Unfortunately, PHMSA reports do not provide the same level of detail concerning the number and volume of oil spills as do those of the TSB in Canada. The information is available as a result of the joint American Petroleum Institute (API)-Association of Oil Pipelines Annual Pipeline (AOPL) Safety Performance Report and Strategic Plan. Based on the reports from pipeline operators, in 2013 there were 134 releases from onshore liquids pipelines along pipeline rights of way. The number of barrels released declined from about 90,000 in 2000 to about 30,000 in 2012, before increasing to 110,000 barrels due to one large spill in 2013. Over half (55%) of the barrels released in 2013 were caused by third parties or outside forces, not the operation of the pipeline companies themselves. Of the 397 pipeline incidents reported to PHMSA in 2013, nearly 140, or 35%, were smaller than one barrel, over 260 (two-thirds) were 5 barrels or smaller, and nearly 350 (88%) were 100 barrels or smaller. Only 20 releases were larger than 500 barrels.

The U.S. State Department, in its assessment of the risks of oil spills as part of its review of the Keystone XL Pipeline, calculated that between 2002 and 2009, the number of releases per ton-miles of petroleum pipeline transport was 0.0006.

Even that extremely low figure hides an important fact. Most of the spills occur on older pipelines, many of which have been in operation for over seventy years. The technology of pipeline construction and operation today is vastly better than that used on the older portions of the pipeline system, and the risks of a spill are much lower with new pipelines.

When 9.3 billion barrels of oil are transported, and only 100,000 barrels are released (and subsequently recovered), the risk of an oil spill is extremely low. The risk is not zero, but there is no other modern industrial activity where the risks of serving the public’s needs for energy or any other product are zero.

Tanker Traffic in Canada

Most oil tanker traffic in Canada takes place on the East Coast. Transport Canada maintains statistics on the movement of tankers and on oil spills.

There are about 4,000 inbound trips by tankers each year on the East Coast, so tankers account for about one fifth of the 20,000 inbound vessel trips each year there. Over 82 million tonnes of various petroleum and fuel products are moved in and out of 39 East Coast ports.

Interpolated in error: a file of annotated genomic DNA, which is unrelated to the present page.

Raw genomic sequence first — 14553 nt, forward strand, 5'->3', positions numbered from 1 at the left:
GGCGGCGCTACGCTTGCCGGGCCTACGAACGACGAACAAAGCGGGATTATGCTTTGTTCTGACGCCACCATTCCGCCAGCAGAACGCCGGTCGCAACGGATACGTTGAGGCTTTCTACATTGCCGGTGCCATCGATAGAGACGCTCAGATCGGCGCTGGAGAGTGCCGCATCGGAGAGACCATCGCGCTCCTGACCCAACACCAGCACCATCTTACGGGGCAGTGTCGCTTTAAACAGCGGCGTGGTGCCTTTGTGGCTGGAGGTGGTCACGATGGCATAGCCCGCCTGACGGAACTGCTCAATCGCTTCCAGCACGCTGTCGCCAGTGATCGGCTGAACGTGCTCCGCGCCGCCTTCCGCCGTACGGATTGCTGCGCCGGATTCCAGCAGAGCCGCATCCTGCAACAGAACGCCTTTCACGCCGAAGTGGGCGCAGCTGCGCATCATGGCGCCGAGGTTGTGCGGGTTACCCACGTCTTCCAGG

In Quebec, 25 million tonnes of crude oil and various petroleum products are moved in and out of 39 ports.

On the West Coast, where oil tankers have been moving in and out since the 1930’s, in 2015 there were about 197,500 departures and arrivals of vessels. Tankers accounted for 1,487 of them, or 0.75%.

Why, one wonders, if almost all the tanker movement is on the East Coast, is so much controversy focused on the West Coast? Does this really have anything to do with the safety of oil tanker movement?

West Coast Oil Spills

The largest oil spill in Canada occurred off the East Coast in 1970, forty-seven years ago. The tanker Arrow spilled over 10,000 tonnes of oil far off the coast of Nova Scotia.

The Canadian West Coast’s largest spill was 240 tonnes, caused by the sinking of the ferry M/V The Queen of the North in 2006. In 1988, the Nestucca oil barge spilled 87 tonnes of oil off the west coast of Vancouver Island.

In 2015, the M/V Marathassa was reported to have spilled fuel oil in Vancouver’s English Bay. This caused a major controversy about the alleged delay in responding by the Western Marine Response Corporation (WCMRC). In response to the uproar, the Minister responsible for the Canadian Coast Guard (CCG) launched an independent investigation. According to the report of the independent review, there were a number of examples of miscommunication between federal and provincial officials immediately after the spill was reported. According to Transport Canada’s Response Organization Standards, Response Organizations must mobilize resources within six hours after notification of the spill in a designated port. In addition, CCG has Environmental Response Levels of Service, requiring resources to be mobilized within six hours of the assessment. In fact, WCMRC responded and had crew on scene one hour twenty minutes after the incident was reported and immediately began skimming the oil off the water. WCMRC’s response thus was well within the established standards. Nonetheless, the controversy was in the Vancouver press for several weeks. There was minimal impact on the public from a health and safety perspective. Approximately 20 birds were affected; one duck died. This “crisis” is held up as an example of the failure of the Canadian marine safety system.

In spite of the fact that oil tankers and much other shipping has been operating off the West Coast for well over a century, there has never been a spill from a tanker, and the spills from other vessels have all been small and quickly cleaned up. Canada’s system for responding to and cleaning up any marine spills works very well.